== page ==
14 years have passed since the first Bluetooth chip hit the market. Since then, we’ve been treated to a steady stream of innovation, which has revolutionised how we interact with technology.
It’s well understood that silicon technology has advanced at a rapid rate, but how has power consumption of Bluetooth chips evolved over the same time period?
Are today’s Bluetooth Classic and LE chips significantly lower power than their predecessors? If not, what does this tell us about future R&D focus and how will Bluetooth Low Energy (LE) power may be affected when LE audio is adopted?
With battery life and form factor constraints establishing themselves as critical concerns of semiconductor companies and product manufacturers looking to innovate in Bluetooth Audio markets, the topic has never been so relevant. To understand the matter in more depth, we conducted our own research.
We plotted the power consumption of Bluetooth Classic and Bluetooth LE chipsets from a range of vendors across a few generations of silicon. The Bluetooth Classic chips are shown for two use cases: a typical audio application and a lower bandwidth data application, comparable with LE. The Bluetooth LE chips are also shown for high and low data rates but not for specifically audio applications since this is a relatively recent feature.
The evolution of Bluetooth silicon
Classic silicon evolution
Our research shows the power consumption of Classic silicon was flat between 2004 and 2018, despite the node size reducing by approximately 90 to 40 nanometres.
Any power reductions that may have been achievable during this period due to the node size have almost certainly been eclipsed by performance enhancements and the introduction of new features. This will have included audio features such as echo cancelling, active noise cancelling, always on voice activation – all causing a heavy burden on digital signal processing (DSP). These features would also have an impact on memory requirements, increasing power consumption accordingly.
LE silicon evolution
Unlike Classic, there has been a noticeable downward trend in power consumption of LE since it was introduced in 2011, a much shorter time period. This has been aided by a reduction in node size, which has reduced from approximately 55 to 40 nanometres. However, unlike Classic, LE hasn’t been burdened by audio features, meaning the reduction in node size has had a noticeable impact on power. We also believe that more investment has been made in reducing the power of LE radios.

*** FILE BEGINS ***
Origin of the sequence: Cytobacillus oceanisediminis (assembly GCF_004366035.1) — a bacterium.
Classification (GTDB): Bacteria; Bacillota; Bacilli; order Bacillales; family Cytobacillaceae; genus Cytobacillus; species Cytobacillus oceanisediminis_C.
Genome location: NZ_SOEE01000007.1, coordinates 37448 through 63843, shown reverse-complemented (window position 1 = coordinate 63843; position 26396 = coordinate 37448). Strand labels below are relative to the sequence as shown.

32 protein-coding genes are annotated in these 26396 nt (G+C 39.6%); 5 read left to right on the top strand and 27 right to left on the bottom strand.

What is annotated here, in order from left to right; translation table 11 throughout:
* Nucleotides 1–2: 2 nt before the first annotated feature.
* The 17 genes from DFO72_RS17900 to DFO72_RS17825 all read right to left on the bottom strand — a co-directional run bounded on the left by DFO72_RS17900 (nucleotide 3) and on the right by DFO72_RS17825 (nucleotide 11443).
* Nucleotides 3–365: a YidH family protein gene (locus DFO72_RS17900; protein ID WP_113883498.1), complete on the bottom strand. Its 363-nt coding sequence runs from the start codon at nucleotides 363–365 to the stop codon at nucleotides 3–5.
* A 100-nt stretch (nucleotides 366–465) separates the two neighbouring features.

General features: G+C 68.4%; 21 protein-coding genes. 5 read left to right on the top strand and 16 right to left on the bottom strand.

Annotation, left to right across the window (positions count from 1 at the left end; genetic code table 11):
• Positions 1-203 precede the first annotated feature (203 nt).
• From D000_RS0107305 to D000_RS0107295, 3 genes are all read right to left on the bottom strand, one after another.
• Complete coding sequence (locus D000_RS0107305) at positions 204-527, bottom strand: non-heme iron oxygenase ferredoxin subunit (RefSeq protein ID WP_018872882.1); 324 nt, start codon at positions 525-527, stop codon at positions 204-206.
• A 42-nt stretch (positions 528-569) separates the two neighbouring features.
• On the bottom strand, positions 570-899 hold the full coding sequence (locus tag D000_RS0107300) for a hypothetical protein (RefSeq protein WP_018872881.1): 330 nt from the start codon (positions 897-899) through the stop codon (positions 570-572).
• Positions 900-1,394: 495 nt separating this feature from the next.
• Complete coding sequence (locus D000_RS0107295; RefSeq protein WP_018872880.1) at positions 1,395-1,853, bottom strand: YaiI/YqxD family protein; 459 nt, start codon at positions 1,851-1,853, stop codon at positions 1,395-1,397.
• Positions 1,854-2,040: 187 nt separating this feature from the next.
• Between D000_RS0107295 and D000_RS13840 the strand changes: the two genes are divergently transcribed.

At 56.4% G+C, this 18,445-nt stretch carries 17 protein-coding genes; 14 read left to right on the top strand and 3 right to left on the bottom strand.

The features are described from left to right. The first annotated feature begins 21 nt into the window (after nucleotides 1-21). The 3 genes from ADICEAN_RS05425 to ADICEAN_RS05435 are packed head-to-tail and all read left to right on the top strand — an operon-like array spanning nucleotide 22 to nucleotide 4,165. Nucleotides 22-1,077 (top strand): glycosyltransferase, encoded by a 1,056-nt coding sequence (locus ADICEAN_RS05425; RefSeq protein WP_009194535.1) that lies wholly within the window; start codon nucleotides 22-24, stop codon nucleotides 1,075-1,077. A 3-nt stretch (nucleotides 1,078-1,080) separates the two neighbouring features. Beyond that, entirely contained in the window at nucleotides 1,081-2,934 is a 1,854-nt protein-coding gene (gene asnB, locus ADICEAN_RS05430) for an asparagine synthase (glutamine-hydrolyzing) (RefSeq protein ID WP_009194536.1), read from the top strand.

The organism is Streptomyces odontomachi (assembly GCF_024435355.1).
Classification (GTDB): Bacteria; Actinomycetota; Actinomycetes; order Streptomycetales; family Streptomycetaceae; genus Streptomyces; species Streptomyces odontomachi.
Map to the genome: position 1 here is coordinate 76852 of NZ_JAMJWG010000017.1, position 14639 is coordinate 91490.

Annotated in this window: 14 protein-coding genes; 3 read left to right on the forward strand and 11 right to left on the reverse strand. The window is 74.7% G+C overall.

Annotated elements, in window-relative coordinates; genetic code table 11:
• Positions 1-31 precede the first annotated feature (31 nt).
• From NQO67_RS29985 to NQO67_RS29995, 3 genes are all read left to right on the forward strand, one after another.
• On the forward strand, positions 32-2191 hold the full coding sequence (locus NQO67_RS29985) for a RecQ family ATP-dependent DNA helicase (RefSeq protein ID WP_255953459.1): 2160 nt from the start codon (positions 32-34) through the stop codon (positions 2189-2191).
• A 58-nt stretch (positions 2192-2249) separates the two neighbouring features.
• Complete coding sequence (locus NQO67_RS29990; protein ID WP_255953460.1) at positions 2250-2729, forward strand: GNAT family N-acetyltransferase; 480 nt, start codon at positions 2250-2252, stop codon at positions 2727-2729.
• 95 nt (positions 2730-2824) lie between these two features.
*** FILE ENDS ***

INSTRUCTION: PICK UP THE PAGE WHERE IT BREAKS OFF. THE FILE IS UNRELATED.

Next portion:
This begs the question - when LE adopts its audio specification and introduces related features, will the industry continue to receive the benefits of its low power, or will we see an increase?
As many audio applications are power hungry in comparison with common LE IoT applications, LE audio chips will experience an increase in power compared to the non-audio LE of today, certainly for the short term. Despite this, LE will still offer battery life (and listening time) gains over Classic due to the radio, but it is currently unclear what impact this will have overall and in turn the benefit that LE audio will have from a power consumption perspective.
To offset the power drain of audio, a further wave of innovation will focus on LE power reduction. Custom accelerators targeted at audio applications and novel architectures centred around the use cases are likely to play a role in increasing listening time and help assist the miniaturisation required to meet the needs of the hearable market. Companies who have a dual-focus on introducing audio features and longer battery life are much more likely to create differentiation in the market.
Greater emphasis will also be placed on innovative design flows for custom cores and accelerators, such as our own Sapphyre™, which recently proved it could deliver speech detection at about 100th of the power consumed by modern hearing aids.
But will the migration to LE leave Classic as a faded memory, or will it remain a critical standard for years to come?
This is a topic I’ll be discussing during my keynote at the forthcoming Bluetooth World event (09:50 on the 19-Sep). I’ll be presenting new analysis on LE and discussing the critical success factors of viable migration paths for audio. The talk will cover:
- Classic v Bluetooth Low Energy
- Market drivers for Bluetooth Low Energy
- The transition to Bluetooth Low Energy Audio
- Chip design considerations for the future
I hope to see you at the event.